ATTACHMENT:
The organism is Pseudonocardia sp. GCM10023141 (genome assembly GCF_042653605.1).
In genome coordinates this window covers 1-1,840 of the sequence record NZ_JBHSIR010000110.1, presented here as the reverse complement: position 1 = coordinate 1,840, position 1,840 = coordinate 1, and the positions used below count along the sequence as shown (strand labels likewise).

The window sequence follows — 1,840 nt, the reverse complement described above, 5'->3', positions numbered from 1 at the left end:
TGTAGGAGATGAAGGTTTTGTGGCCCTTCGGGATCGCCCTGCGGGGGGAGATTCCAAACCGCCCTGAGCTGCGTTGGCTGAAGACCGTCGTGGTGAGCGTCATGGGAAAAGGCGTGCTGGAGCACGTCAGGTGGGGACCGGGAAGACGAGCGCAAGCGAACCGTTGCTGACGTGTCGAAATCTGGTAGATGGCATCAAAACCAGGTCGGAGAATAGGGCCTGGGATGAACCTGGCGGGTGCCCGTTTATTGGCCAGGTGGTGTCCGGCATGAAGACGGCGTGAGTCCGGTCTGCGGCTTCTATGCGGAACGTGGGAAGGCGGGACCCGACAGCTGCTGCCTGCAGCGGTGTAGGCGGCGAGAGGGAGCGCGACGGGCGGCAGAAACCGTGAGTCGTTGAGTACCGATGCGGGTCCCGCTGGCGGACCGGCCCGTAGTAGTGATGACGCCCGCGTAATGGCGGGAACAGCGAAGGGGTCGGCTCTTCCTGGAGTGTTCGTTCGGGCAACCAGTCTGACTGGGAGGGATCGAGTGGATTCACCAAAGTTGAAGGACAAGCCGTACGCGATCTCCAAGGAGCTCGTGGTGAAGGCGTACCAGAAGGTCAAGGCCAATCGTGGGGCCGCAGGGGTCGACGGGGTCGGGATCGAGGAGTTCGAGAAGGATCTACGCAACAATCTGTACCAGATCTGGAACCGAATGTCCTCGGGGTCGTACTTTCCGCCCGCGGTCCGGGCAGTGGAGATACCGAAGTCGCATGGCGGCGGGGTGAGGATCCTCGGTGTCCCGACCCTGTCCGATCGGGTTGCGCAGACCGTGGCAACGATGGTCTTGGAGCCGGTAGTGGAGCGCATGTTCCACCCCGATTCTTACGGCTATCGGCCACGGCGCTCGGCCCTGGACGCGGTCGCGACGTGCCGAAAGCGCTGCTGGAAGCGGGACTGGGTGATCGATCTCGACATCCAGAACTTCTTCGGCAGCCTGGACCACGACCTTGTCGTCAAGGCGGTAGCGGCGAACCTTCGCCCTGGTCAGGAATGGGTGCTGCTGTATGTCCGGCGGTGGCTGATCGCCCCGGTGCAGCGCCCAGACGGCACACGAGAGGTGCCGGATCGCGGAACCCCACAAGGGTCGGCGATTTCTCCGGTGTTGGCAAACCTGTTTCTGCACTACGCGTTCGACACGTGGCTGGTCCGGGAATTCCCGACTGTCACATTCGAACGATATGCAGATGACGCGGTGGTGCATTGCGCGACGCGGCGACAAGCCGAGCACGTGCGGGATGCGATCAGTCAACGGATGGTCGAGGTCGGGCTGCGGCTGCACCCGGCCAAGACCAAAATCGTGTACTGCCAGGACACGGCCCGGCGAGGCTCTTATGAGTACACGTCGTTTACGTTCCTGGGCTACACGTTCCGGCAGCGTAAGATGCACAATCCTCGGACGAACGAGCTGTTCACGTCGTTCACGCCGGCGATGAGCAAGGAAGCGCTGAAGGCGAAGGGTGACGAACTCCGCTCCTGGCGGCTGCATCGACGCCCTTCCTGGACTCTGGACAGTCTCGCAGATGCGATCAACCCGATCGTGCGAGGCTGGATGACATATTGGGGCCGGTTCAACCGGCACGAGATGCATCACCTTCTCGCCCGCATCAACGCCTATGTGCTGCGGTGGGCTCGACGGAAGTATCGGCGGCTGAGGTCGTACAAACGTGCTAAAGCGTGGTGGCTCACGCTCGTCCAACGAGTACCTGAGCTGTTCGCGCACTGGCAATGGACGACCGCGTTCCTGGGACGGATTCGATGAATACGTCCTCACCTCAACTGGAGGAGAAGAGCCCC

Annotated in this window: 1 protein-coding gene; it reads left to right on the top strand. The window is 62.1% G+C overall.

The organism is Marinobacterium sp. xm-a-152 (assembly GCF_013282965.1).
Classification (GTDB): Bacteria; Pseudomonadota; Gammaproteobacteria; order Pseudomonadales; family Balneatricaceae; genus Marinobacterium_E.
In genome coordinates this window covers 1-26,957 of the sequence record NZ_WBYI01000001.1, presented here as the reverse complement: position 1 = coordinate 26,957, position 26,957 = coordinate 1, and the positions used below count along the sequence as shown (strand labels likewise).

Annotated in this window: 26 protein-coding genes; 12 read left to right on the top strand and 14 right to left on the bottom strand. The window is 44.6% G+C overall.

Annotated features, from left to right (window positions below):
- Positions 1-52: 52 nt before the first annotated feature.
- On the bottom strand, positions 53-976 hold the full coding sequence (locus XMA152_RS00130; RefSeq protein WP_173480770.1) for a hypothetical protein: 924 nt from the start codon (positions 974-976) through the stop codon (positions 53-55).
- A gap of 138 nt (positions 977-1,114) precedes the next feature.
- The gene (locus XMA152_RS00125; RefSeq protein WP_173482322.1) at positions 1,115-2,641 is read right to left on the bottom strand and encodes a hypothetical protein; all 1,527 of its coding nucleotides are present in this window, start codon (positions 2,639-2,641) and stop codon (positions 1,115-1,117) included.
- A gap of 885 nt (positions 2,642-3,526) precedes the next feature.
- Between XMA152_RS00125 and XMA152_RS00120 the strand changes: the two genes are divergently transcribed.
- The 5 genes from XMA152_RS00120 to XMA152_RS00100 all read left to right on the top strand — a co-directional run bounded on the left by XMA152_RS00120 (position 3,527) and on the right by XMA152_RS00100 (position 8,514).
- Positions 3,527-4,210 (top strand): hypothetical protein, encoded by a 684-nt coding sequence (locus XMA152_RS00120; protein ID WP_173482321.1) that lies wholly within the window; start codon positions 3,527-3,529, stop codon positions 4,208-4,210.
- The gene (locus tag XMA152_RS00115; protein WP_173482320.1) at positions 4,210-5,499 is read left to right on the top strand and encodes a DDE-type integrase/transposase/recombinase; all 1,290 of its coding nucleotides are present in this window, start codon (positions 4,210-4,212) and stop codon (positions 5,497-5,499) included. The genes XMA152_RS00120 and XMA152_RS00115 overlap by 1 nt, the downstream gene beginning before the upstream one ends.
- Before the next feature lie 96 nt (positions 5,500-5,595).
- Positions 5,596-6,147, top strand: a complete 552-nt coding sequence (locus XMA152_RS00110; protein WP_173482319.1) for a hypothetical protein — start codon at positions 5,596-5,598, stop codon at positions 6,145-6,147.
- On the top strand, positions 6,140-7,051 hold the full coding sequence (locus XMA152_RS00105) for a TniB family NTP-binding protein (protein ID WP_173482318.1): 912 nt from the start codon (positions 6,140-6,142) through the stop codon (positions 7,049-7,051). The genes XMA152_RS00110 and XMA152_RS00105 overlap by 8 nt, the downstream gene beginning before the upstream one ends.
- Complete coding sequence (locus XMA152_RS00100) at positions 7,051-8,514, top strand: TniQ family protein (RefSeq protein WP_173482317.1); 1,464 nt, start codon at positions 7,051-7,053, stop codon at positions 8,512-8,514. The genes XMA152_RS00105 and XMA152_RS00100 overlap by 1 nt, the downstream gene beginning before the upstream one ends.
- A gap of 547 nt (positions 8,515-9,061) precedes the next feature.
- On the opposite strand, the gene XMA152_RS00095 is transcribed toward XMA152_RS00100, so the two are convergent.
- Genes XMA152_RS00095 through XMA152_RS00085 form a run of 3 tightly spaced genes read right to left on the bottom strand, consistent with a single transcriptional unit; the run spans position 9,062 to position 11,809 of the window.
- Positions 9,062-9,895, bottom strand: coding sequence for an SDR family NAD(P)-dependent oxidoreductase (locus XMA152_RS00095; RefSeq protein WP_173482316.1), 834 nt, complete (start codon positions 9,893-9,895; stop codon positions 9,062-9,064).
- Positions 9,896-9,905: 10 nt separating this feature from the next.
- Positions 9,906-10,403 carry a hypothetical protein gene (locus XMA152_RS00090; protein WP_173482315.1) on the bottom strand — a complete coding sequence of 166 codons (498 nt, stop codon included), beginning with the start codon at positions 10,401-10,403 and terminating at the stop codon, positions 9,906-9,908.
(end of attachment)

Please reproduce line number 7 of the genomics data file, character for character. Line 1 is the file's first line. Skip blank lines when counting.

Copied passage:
Classification (GTDB): Bacteria; Pseudomonadota; Gammaproteobacteria; order Pseudomonadales; family Balneatricaceae; genus Marinobacterium_E.